May 31, 2016 | By Benedict

Anglia Ruskin has become the first university in the UK to offer a dedicated Additive Manufacturing postgraduate course. The MSc, available to graduates from a range of STEM backgrounds, is being supported by a grant from the Higher Education Funding Council for England (HEFCE).

Earlier this month, former Education Secretary Lord Baker called upon Britain to put a 3D printer in every primary school. Although that proposal is unlikely to be realized in the immediate future, 3D printers are being taken very seriously at the other end of the education ladder. Anglia Ruskin, a public university with campuses in Cambridge, Chelmsford, and Peterborough, will this year offer a 1-2 year Additive Manufacturing postgraduate course aimed at engineering and physical sciences graduates. Students enrolled on the course will be able to access workshops and engineering labs which have seen over £2 million of investment over the last three years.

The new course will take place at The Faculty of Science & Technology at Anglia Ruskin’s Chelmsford campus, which boasts a number of additive manufacturing facilities at its MedBIC Innovation Centre. These include desktop and commercial 3D printers, as well as direct metal laser sintering (DMLS) equipment. Students working and researching in the Innovation Centre will be able to design, develop, and test engineering solutions using state-of-the-art design software and printing equipment, and will have access to a range of 3D printing materials, from plastics to high-end metal compounds.

The Additive Manufacturing MSc will teach students theoretical and technical courses, but will also be highly vocational, challenging students to carry out a project within a real business to solve real-world manufacturing problems. The course will therefore equip students with both technical 3D printing skills and first-hand business experience, both of which will help the postgraduate learners with their future careers in additive manufacturing. An understanding of the business and production issues surrounding additive manufacturing will be made paramount, while emphasis will also be placed on the development of problem-solving, critical, analytical, interpersonal, and computational skills.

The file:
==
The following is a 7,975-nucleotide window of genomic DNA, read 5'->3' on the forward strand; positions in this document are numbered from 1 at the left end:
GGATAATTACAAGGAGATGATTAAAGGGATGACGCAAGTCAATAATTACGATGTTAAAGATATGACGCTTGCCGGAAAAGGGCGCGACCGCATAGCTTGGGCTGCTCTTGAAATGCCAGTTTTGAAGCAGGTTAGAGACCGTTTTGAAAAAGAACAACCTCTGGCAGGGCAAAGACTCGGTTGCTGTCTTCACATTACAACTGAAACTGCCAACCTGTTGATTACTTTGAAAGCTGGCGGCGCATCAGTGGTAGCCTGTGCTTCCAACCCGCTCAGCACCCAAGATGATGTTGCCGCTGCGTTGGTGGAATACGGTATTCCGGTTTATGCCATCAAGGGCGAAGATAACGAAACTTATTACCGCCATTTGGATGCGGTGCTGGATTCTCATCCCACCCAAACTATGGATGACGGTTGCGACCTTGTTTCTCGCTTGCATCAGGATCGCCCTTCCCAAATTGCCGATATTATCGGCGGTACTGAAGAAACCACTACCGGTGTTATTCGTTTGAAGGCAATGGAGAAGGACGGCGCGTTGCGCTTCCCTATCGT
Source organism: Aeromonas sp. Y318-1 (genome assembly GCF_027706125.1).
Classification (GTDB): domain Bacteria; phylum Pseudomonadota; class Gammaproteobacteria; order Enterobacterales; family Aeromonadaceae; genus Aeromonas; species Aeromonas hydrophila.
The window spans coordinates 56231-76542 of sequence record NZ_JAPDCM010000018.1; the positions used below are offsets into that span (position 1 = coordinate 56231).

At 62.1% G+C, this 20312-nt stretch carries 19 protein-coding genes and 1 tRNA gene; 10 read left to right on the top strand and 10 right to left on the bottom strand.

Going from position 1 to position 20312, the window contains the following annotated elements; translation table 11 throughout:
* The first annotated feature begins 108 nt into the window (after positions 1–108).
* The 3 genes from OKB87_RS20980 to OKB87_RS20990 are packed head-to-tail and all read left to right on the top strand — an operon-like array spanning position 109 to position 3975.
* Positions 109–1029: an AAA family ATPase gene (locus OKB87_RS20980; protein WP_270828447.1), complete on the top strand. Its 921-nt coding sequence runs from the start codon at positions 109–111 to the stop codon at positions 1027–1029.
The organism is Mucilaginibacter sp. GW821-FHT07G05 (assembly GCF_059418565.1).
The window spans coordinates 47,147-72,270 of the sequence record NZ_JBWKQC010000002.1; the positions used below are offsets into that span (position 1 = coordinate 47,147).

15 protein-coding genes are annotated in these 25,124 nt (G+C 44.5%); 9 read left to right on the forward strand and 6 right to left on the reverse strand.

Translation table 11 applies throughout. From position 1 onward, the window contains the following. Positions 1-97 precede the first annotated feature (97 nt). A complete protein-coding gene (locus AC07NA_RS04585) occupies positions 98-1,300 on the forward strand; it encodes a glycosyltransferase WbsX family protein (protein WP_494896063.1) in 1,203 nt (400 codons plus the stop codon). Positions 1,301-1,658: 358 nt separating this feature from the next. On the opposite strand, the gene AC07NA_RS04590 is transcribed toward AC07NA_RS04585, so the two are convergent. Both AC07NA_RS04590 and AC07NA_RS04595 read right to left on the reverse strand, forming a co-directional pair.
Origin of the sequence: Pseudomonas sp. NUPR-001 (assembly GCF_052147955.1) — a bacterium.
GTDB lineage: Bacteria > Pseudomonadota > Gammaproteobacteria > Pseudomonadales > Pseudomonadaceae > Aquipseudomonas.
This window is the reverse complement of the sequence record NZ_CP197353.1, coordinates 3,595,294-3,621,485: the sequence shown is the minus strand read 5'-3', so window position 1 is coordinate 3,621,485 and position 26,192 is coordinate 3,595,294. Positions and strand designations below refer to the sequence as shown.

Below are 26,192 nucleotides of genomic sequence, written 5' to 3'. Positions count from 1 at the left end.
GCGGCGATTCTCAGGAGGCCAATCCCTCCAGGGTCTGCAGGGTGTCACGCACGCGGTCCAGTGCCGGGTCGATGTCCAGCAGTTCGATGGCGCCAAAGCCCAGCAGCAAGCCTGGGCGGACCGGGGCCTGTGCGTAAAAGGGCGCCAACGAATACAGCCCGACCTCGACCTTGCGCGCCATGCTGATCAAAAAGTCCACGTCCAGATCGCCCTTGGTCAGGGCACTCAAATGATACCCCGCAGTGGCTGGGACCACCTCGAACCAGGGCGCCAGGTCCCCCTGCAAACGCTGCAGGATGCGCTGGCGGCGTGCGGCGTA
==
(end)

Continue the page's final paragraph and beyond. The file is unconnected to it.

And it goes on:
“Our course, which begins this September, will help students to develop a career in advanced manufacturing engineering, or improve their skills if they are already working in the industry,” said Dr Habtom Mebrahtu, Deputy Head of Engineering and the Built Environment at Anglia Ruskin and Course Leader for the MSc in Additive Manufacturing. “Students may want to work as a production or research engineer, mechanical designer, or technical lead working directly in engineering and design, or use this degree as a step towards a career in operations, project management, or consultancy.”

The course will cover a range of topics, including 3D CAD modeling, business strategy, and engineering management, and will teach students to produce functional 3D printed products and prototypes for use in the biomedical and aviation sectors, amongst others. Students can choose to take the course in one year (full time) or two years (part time), at a total cost of £7,100 (UK/EU) or £11,700 (international).

Core Modules of Anglia Ruskin’s Additive Manufacturing MSc:

  • 3D CAD and Digital Techniques
  • Additive Manufacturing Strategy
  • Computer Aided Engineering Analysis
  • Innovative Product Design and Manufacture
  • Engineering Management Systems
  • Post Processing of Additive Manufactured (AM) products
  • Industrially Based Project

To help get the new Additive Manufacturing program off the ground, Anglia Ruskin received funding from HEFCE as part of a pilot scheme to promote engineering and computer science conversion courses.

 

 

Posted in 3D Printer Company

 

 

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